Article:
, Volume 459, Issue 3, pp 265-276
Date: 28 Jul 2011

The preeminence of growth pattern and invasiveness and the limited influence of BRAF and RAS mutations in the occurrence of papillary thyroid carcinoma lymph node metastases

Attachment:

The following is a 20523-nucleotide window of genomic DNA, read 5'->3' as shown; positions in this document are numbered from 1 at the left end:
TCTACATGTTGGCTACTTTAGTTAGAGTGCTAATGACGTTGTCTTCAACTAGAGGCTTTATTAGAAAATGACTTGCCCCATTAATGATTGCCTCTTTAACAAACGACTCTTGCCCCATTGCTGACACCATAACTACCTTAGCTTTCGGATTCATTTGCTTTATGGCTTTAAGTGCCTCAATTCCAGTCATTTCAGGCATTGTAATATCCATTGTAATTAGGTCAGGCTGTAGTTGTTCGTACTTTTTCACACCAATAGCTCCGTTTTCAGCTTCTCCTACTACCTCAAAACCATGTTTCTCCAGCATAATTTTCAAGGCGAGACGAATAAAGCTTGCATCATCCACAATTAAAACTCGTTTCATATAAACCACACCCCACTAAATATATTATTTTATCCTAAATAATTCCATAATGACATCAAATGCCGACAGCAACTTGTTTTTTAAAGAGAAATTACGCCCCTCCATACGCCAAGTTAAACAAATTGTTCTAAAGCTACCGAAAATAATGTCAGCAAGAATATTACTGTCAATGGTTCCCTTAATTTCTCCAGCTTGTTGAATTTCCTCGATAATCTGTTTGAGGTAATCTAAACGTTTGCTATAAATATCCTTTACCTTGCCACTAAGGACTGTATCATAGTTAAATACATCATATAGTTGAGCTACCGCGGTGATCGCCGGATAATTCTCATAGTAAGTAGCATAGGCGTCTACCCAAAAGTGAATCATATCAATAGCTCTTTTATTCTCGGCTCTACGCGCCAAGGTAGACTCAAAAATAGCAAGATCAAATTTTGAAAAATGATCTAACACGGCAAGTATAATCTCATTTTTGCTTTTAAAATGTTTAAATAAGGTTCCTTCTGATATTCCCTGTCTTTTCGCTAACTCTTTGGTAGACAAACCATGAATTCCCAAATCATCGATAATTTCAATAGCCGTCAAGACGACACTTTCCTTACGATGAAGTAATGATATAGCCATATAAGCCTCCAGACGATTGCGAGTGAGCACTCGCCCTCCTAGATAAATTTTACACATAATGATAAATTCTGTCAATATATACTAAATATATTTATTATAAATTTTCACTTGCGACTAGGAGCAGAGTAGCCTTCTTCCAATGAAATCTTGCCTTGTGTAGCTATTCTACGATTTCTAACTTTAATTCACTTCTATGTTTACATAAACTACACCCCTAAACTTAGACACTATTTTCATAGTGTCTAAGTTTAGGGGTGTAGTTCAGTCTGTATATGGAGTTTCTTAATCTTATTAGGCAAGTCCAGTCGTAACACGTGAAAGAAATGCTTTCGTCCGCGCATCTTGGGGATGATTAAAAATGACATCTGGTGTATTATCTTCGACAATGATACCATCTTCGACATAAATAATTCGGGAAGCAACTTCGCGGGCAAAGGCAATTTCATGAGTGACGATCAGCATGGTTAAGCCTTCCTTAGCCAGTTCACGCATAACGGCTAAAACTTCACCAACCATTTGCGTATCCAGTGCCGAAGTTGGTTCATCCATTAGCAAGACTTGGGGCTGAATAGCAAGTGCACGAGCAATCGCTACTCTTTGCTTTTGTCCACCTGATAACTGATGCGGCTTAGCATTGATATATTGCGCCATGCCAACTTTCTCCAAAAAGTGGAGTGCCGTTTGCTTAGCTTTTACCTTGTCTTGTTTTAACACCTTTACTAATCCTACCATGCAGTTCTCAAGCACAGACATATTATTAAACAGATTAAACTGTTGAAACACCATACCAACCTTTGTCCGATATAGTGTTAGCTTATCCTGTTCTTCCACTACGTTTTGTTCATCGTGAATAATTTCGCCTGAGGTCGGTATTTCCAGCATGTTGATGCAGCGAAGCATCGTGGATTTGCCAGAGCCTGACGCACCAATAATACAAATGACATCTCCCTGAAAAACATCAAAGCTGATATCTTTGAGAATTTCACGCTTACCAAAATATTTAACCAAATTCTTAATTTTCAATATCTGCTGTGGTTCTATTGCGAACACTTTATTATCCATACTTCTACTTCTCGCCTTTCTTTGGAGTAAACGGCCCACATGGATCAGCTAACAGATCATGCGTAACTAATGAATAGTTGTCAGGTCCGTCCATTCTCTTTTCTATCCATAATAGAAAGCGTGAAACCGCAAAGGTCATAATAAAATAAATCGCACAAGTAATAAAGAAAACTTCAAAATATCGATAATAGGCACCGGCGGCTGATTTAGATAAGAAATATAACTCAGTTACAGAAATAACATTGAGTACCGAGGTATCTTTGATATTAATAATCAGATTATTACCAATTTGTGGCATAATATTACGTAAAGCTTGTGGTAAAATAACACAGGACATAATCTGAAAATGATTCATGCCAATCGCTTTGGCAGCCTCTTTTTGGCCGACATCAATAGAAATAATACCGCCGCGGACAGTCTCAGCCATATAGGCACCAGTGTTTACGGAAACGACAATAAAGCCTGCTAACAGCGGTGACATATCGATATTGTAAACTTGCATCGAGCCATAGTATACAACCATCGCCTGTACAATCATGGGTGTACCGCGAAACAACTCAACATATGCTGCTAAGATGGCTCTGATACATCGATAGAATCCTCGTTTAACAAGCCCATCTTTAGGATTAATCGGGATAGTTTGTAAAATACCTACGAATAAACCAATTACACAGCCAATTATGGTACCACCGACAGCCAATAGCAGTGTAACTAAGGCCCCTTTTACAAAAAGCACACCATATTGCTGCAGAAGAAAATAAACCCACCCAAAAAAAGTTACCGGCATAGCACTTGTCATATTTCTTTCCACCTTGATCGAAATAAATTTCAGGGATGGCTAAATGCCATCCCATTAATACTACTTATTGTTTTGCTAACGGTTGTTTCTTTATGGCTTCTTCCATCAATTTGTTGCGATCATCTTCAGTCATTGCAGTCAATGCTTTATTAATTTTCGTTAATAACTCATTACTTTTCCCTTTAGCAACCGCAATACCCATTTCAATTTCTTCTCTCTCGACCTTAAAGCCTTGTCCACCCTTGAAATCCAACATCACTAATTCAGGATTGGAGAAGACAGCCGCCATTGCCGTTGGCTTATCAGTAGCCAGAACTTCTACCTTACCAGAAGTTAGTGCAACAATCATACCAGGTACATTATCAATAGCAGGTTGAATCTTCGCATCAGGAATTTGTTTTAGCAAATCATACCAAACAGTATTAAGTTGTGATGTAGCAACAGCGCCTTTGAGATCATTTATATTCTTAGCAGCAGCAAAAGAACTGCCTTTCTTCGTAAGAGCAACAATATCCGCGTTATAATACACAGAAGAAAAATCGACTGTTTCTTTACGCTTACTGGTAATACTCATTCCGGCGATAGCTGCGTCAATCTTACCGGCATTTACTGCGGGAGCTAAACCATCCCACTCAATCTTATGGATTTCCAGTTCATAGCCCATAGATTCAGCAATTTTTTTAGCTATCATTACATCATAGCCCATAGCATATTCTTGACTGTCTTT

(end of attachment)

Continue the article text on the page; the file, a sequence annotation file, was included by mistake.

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Prognostic factors indicative of papillary thyroid carcinoma (PTC) aggressive behaviour remain incompletely established partially due to the different composition of the series on record regarding the relative proportion of classic PTC (CPTC) and follicular variant PTC (FVPTC) subtypes. Several clinico-morphological features of PTC, together with the occurrence of BRAF mutations, are still not fully accepted as markers of aggressiveness. In the present clinico-pathological study of a series of 75 CPTC and FVPTC cases, we evaluated the relative contribution of the morphological features of the tumours and their BRAF and N-RAS status for the occurrence of nodal metastases. The morphological features most closely related to the occurrence of nodal metastases were extra-thyroid extension and poorly circumscribed growth pattern, in both CPTC and FVPTC. Additional features significantly associated to nodal metastases were multicentricity in the CPTC and vascular invasion in the FVPTC group. BRAF V600E mutation was detected in 29% of tumours, 41% of CPTC and 16% of FVPTC; N-RAS Q61R mutation was detected in 6% of tumours, 3% of CPTC and 10% of FVPTC. BRAF mutation was significantly more frequent in the CPTC group and in females, and it was detected only in patients older than 20 years, suggesting a late tumourigenic effect in the development of PTC. BRAF mutation was not significantly associated to any of the other studied features related to aggressiveness or nodal metastases. These results highlight the importance of infiltrative growth pattern and invasiveness over the presence of BRAF mutation in classic and follicular variant PTC for the development of nodal metastases.